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Sports bodies should be able to control types of betting, lobby group says

Betting operators should not be allowed to offer bets on sport without gaining the consent of the sports governing bodies responsible for the sport's organisation, a group representing some major sporting organisations has said. 07 Nov 2011

Nick Bitel, chief executive of the Sports Rights Owners Coalition (SROC), said that some types of betting should be prohibited altogether under new legislation. SROC lobbies for sporting rights on behalf of major sports bodies including the Football Association (FA), International Olympic Committee (IOC), the European Tour and England and Wales Cricket Board (ECB).

Bitel said he would like to see new laws passed at EU and UK level similar to those recently enacted in France. Those laws require betting operators to obtain permission from sporting bodies before bets can be placed on that sport.

"Sports betting should only take place with the consent of sports bodies," Bitel told

"Sports betting operators rely on information generated by the sport in terms of results and goodwill. There is no doubt that the betting industry is' piggy-backing' on the back of the rights of sports and all that is a product of the sport, so it is only right that sport should be able to control the events that can be bet on," Bitel said.

Bitel also said that the organisation was talking to EU and UK policy makers about new laws that would restrict some 'spot' betting altogether. Spot betting is the place of bets on a particular action within a sporting contest, such as the timing of a throw-in in football, or the hole at which a golfer will score a birdie. Last week three Pakistani cricketers were jailed after being found guilty of conspiring to cheat at gambling and conspiring to corruptly accept payments for the bowling of no-balls during a Test Match at Lords last year.

"We are talking to EU and UK law makers about regulation. As risks of unlawful gaming come to the fore we think that better regulation of betting will include this type of regulation of sport," Bitel said.

Trevor Watkins, sports law expert at Pinsent Masons, the law firm behind, said that sports governing bodies and betting operators were caught up in a "vicious cycle of interdependence", where betting operators exploit people's interest in sport to drive revenues and sport benefits from the interest in betting in driving up the value of that sport's commercial rights.

Watkins said that sports bodies and betting operators could work together within the industry to educate and prevent situations arising where individuals can influence sporting outcomes.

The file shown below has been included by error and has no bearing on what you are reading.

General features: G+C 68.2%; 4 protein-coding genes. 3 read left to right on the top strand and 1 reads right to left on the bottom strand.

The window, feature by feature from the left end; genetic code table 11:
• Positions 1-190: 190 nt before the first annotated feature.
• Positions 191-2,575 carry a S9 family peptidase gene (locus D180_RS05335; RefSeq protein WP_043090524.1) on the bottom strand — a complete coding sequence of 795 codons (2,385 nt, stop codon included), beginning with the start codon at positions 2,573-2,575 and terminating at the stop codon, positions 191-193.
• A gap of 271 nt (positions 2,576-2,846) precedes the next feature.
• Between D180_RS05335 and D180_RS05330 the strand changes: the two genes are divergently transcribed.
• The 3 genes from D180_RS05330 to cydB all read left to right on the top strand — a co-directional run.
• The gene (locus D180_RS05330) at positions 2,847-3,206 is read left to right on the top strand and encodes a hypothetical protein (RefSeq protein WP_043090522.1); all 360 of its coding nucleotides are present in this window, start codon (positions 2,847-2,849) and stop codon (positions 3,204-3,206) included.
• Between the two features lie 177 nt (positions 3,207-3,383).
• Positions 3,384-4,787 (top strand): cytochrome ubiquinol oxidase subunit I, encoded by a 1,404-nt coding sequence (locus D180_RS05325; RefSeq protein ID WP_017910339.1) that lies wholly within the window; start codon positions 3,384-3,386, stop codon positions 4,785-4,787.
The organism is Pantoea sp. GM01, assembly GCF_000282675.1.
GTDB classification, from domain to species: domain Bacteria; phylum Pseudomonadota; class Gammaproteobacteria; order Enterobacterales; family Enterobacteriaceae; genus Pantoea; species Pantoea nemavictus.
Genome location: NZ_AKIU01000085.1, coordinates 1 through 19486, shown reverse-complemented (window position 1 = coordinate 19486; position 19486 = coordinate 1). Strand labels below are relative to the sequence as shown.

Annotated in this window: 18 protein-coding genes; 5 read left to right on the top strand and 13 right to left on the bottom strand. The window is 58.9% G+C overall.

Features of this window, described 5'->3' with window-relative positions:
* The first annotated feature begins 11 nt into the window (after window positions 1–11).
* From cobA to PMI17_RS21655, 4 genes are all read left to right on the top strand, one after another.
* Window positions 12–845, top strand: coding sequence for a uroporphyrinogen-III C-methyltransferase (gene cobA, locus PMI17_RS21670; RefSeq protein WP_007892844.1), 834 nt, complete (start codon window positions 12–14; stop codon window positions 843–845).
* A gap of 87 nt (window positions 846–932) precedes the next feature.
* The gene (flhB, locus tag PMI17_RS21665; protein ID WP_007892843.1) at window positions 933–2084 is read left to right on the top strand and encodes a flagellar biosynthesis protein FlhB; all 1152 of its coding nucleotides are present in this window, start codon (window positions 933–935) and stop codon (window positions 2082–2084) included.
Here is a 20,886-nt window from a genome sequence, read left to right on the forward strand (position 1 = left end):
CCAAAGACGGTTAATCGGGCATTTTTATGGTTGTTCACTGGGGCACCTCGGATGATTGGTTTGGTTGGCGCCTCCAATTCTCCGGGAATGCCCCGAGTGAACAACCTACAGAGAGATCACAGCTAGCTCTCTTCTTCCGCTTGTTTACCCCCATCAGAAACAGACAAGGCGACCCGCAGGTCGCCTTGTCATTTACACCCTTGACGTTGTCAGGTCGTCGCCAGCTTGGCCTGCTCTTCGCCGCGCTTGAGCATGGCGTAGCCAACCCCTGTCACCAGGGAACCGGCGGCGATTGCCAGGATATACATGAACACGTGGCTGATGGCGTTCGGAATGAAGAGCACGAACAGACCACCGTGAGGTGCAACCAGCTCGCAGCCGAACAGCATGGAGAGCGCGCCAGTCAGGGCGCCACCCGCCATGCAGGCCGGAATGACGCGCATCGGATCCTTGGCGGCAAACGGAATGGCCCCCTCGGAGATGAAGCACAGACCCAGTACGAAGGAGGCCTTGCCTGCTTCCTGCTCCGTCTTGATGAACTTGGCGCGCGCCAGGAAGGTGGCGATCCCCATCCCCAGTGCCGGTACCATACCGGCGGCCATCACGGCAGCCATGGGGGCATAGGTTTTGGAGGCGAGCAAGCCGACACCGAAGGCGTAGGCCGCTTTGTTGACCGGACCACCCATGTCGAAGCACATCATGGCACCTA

"There is a difference between event outcomes that individuals can control and those in control of by an entire team," Watkins said.

"Sport will only ever be able to control that which it can regulate. In so far as the regulated market is concerned we are trying to prevent individuals from being able to influence the outcome of events. That is about sports educating and preventing those situations arising. It is not about banning bookmakers banning sport betting. Gaming companies as much as anyone will be wanting to preserve the unpredictability of the outcome of events as that is what encourages betting in the first place," he said.

The Gambling Commission, which is responsible for regulating betting in the UK under the Gambling Act, recently published a consultation (21-page / 343KB PDF) on betting integrity in which it said it was not necessary at this stage to "restrict the type of bets that the operators may accept". However, the Commission said that it would review whether betting customers should be provided with more information about "novelty bets" where "there may be individuals betting on them with inside information". It also said it could restrict some types of sporting bets in the future if it became concerned at the integrity of betting surrounding those events.

"Should we in the future establish a pattern of a higher number of betting integrity cases relating to different types of bets, we may consider it more appropriate to restrict the bets than dedicate significant resource to tackling the issue after the fact. This is however, not an area we are looking at currently," the Commission said in its consultation.